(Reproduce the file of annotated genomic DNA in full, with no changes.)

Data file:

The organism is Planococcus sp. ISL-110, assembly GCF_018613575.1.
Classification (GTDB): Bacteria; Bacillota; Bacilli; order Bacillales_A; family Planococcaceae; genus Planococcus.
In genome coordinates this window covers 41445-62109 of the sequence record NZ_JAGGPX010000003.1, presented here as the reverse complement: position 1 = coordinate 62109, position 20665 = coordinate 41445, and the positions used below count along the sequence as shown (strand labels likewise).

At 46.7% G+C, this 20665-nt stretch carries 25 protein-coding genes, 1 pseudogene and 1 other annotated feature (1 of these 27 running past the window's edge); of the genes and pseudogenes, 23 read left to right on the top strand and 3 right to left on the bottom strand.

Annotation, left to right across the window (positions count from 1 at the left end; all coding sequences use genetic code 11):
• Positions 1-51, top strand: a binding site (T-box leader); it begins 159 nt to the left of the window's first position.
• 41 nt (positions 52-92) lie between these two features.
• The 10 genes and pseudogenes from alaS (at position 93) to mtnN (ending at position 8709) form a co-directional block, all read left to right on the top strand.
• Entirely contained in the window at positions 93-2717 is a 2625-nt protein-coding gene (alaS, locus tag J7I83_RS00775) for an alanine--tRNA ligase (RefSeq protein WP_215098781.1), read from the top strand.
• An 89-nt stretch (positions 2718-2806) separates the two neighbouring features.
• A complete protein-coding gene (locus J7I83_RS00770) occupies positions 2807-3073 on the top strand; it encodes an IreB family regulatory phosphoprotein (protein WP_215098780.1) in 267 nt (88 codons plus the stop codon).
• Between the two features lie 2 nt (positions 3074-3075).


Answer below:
The organism is Planococcus sp. ISL-110, assembly GCF_018613575.1.
Classification (GTDB): Bacteria; Bacillota; Bacilli; order Bacillales_A; family Planococcaceae; genus Planococcus.
In genome coordinates this window covers 41445-62109 of the sequence record NZ_JAGGPX010000003.1, presented here as the reverse complement: position 1 = coordinate 62109, position 20665 = coordinate 41445, and the positions used below count along the sequence as shown (strand labels likewise).

At 46.7% G+C, this 20665-nt stretch carries 25 protein-coding genes, 1 pseudogene and 1 other annotated feature (1 of these 27 running past the window's edge); of the genes and pseudogenes, 23 read left to right on the top strand and 3 right to left on the bottom strand.

Annotation, left to right across the window (positions count from 1 at the left end; all coding sequences use genetic code 11):
• Positions 1-51, top strand: a binding site (T-box leader); it begins 159 nt to the left of the window's first position.
• 41 nt (positions 52-92) lie between these two features.
• The 10 genes and pseudogenes from alaS (at position 93) to mtnN (ending at position 8709) form a co-directional block, all read left to right on the top strand.
• Entirely contained in the window at positions 93-2717 is a 2625-nt protein-coding gene (alaS, locus tag J7I83_RS00775) for an alanine--tRNA ligase (RefSeq protein WP_215098781.1), read from the top strand.
• An 89-nt stretch (positions 2718-2806) separates the two neighbouring features.
• A complete protein-coding gene (locus J7I83_RS00770) occupies positions 2807-3073 on the top strand; it encodes an IreB family regulatory phosphoprotein (protein WP_215098780.1) in 267 nt (88 codons plus the stop codon).
• Between the two features lie 2 nt (positions 3074-3075).